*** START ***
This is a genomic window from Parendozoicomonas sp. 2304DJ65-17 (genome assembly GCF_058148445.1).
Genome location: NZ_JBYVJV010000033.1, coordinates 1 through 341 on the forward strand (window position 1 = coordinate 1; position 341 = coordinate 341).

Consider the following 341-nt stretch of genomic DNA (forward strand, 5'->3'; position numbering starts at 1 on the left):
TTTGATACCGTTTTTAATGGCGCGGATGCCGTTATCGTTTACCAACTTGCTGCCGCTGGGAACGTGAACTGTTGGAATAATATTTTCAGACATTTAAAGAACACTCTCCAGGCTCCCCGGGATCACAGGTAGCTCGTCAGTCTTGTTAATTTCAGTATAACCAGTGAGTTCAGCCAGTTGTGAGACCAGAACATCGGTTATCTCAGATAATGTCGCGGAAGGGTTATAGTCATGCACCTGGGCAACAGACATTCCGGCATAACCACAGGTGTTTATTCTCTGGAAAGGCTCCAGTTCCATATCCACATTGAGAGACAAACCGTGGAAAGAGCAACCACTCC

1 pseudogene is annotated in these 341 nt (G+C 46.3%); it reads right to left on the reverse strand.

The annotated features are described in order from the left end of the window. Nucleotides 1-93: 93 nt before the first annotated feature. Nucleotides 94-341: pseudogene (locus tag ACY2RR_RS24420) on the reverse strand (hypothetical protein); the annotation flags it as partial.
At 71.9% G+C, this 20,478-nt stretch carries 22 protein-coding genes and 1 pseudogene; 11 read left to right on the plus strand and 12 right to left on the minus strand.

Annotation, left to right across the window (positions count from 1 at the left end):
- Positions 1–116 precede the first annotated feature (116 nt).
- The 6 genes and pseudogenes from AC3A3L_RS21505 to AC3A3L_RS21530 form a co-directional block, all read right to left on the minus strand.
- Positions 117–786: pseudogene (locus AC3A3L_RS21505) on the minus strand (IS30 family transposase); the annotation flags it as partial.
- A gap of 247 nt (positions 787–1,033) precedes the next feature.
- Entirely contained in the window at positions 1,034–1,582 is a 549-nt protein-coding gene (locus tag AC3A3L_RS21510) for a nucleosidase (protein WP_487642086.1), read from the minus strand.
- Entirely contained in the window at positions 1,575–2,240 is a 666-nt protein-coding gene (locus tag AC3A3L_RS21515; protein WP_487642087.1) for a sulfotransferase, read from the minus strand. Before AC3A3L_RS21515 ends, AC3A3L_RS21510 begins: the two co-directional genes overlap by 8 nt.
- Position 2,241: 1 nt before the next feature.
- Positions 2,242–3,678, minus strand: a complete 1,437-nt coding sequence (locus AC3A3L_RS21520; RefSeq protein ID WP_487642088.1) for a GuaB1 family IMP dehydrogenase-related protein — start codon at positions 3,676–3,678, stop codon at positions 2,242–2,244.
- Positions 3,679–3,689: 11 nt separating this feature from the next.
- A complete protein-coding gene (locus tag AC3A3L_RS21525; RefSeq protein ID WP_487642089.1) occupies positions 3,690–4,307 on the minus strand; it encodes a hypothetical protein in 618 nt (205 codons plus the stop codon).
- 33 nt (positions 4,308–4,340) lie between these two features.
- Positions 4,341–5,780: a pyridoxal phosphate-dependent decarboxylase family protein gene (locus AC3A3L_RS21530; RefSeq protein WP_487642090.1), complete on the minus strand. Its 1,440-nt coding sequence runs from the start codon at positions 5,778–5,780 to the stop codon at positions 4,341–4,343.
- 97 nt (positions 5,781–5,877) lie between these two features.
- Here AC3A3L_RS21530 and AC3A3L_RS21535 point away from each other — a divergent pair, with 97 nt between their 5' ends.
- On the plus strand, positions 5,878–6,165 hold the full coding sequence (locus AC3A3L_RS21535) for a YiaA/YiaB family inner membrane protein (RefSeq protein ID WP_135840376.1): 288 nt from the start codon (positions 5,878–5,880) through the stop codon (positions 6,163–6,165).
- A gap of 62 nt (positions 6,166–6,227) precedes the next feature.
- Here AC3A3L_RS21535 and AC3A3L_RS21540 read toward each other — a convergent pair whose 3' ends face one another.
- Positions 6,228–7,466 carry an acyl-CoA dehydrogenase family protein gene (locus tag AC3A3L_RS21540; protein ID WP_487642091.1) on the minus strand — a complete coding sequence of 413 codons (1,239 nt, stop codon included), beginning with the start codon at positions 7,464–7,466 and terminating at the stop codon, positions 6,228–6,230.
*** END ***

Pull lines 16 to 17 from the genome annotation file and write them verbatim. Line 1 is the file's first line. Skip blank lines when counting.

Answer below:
- Positions 2,242–3,678, minus strand: a complete 1,437-nt coding sequence (locus AC3A3L_RS21520; RefSeq protein ID WP_487642088.1) for a GuaB1 family IMP dehydrogenase-related protein — start codon at positions 3,676–3,678, stop codon at positions 2,242–2,244.
- Positions 3,679–3,689: 11 nt separating this feature from the next.